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Unit test your Java code faster with Groovy

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I'll start with a confession: I'm a unit testing addict. In fact, I just can't write enough unit tests. If I'm developing for long stretches of time without having written corresponding unit tests, I get the jitters. Unit tests give me the confidence that my code works and that I can change it, at a moment's notice, without the fear of it breaking.

Furthermore, as an addict, I tend to write a plethora of test cases. My high, however, isn't from writing the test cases; it's in seeing their results. Consequently, if I can write the tests in a rapid manner, I can view their results quicker. That way I feel better. Quicker.

Of late, I've been looking to Groovy to appease my unit testing addiction, and so far I'm impressed. The agility this new language brings to unit testing is quite exciting and worthy of some serious exploration. In this article, the first in a new series introducing the practical aspects of Groovy, I'll introduce you to the pleasures of unit testing with Groovy. I'll start with an overview of Groovy's unique contributions to development on the Java platform, then move on to discuss the particulars of unit testing with Groovy and JUnit, with special emphasis on Groovy's extension of JUnit's TestCase class. I'll conclude with a working example that shows you, first hand, how to integrate these groovy features with Eclipse and Maven.

No more Java purism!

Before I launch into the practical aspects of unit testing with Groovy, I think it's important to talk about the more general issue of its place in your development toolbox. The fact is, Groovy isn't the only scripting language that runs on the Java Runtime Environment (JRE), it's just the only one that has been proposed as a standard language for the Java platform. As some of you will have learned from the alt.lang.jre series (see Resources), there are myriad options when it comes to scripting for the Java platform, most of them presenting highly agile environments for rapid application development.

Despite this abundance of choices, many developers choose to stick with their favorite and most-familiar paradigm: the Java language. While Java programming is a fine choice for most situations, there is one very important shortcoming to wearing Java-only blinders. As a wise person once put it: If the only tool you have is a hammer, you tend to see every problem as a nail. I think there's a lot of truth to this saying that is applicable to software development.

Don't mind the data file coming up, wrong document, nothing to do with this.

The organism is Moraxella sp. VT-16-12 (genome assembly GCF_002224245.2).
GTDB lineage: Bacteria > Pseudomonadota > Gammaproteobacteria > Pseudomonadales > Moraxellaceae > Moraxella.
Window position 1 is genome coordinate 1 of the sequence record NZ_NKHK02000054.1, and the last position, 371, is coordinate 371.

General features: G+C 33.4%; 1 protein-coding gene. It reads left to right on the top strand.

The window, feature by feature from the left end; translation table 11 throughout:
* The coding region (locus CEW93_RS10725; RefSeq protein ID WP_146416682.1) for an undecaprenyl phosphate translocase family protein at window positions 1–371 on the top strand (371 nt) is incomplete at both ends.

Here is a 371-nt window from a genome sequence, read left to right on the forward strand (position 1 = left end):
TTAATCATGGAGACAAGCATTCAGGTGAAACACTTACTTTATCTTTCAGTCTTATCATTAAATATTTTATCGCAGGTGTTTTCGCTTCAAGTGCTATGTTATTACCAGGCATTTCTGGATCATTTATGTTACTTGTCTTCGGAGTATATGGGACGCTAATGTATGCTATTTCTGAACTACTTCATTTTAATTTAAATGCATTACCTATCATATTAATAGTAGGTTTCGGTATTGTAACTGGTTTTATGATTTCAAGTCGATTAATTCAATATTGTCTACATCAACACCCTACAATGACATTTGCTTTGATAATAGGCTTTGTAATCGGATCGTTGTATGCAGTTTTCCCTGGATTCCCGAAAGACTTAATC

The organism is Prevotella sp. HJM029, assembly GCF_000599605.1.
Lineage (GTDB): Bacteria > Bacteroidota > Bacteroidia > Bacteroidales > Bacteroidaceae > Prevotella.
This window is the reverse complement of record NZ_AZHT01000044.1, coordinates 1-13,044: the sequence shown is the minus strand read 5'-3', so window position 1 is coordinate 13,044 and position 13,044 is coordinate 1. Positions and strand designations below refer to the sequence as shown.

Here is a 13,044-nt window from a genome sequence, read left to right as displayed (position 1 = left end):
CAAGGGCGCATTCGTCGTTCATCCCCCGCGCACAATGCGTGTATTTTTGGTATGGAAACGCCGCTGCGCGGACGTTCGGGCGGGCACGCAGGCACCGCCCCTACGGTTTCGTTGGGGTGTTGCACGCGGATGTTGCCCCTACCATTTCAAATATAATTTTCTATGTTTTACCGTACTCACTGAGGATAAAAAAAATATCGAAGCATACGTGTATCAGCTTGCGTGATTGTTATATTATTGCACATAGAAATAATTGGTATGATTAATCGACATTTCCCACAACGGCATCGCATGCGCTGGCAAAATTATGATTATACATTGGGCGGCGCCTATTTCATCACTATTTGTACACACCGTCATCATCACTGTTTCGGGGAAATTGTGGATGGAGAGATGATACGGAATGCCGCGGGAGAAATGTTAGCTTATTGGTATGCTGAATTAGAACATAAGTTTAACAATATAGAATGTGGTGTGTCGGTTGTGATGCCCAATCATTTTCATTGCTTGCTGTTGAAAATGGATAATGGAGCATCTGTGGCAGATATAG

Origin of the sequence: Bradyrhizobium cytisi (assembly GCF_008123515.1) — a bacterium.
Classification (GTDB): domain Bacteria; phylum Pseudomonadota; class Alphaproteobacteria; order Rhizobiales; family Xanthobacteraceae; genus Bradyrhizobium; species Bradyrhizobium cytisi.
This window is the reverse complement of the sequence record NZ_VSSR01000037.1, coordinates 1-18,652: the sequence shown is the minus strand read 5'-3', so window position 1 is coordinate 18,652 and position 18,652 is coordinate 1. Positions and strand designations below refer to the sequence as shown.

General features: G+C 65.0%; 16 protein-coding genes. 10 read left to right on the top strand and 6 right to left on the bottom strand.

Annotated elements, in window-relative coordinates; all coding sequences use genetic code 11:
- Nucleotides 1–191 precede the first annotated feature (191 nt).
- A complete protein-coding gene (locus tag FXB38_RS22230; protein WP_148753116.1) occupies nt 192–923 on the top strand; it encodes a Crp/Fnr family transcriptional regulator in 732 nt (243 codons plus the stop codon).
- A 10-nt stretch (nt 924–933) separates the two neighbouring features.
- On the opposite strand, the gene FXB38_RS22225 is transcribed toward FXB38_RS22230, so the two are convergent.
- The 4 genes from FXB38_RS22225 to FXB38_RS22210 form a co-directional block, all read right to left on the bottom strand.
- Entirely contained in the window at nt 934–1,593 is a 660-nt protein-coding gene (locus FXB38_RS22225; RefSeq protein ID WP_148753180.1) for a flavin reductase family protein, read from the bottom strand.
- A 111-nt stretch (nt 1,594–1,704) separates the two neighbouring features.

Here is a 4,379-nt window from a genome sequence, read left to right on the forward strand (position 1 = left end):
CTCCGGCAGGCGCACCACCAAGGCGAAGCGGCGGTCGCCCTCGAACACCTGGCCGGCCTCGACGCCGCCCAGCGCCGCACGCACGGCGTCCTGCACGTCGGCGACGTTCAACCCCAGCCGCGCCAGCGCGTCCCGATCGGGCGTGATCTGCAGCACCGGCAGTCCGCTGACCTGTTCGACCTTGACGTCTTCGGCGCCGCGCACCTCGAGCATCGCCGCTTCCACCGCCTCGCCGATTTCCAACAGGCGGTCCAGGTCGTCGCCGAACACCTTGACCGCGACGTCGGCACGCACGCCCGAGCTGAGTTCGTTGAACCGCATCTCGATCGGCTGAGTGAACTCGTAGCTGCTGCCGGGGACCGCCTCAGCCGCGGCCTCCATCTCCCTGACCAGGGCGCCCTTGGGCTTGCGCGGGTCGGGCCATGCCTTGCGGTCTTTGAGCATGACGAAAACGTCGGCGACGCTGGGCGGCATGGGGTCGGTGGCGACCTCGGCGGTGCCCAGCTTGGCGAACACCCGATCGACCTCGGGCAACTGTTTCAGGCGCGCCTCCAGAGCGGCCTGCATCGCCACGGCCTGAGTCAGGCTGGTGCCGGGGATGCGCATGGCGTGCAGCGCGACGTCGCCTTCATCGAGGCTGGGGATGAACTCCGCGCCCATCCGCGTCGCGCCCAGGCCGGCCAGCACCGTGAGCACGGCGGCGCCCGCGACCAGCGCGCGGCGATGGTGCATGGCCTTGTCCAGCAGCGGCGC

Just as I hope to convince you with this series that the Java language is not and should not be your only choice for developing applications, it's also true that scripting languages make sense in some scenarios and not in others. What separates the professional from the tyro is knowing when to apply the power of scripting and when to eschew it.

For example, scripting is typically not such a good fit for high-performance, transaction-intensive, enterprise-wide applications; for these cases your best bet could be a normal J2EE stack. On the other hand, scripting -- and particularly scripting with Groovy -- can make a lot of sense when it comes to rapid prototyping of small, highly specific applications that are not performance intensive, such as configuration systems and/or build systems. It's also a near-perfect fit for reporting applications and, most importantly, unit testing.

Why unit test with Groovy?

What makes Groovy particularly appealing with respect to other scripting platforms is its seamless integration with the Java platform. Because it's based on the Java language (unlike other alternate languages for the JRE, which tend to be based on earlier predecessors), Groovy presents an incredibly short learning curve for the Java developer. And once that learning curve has straightened out, Groovy can offer an unparalleled rapid development platform.
All the article with details read here: A simple strategy for unit testing Java code with Groovy and Junit

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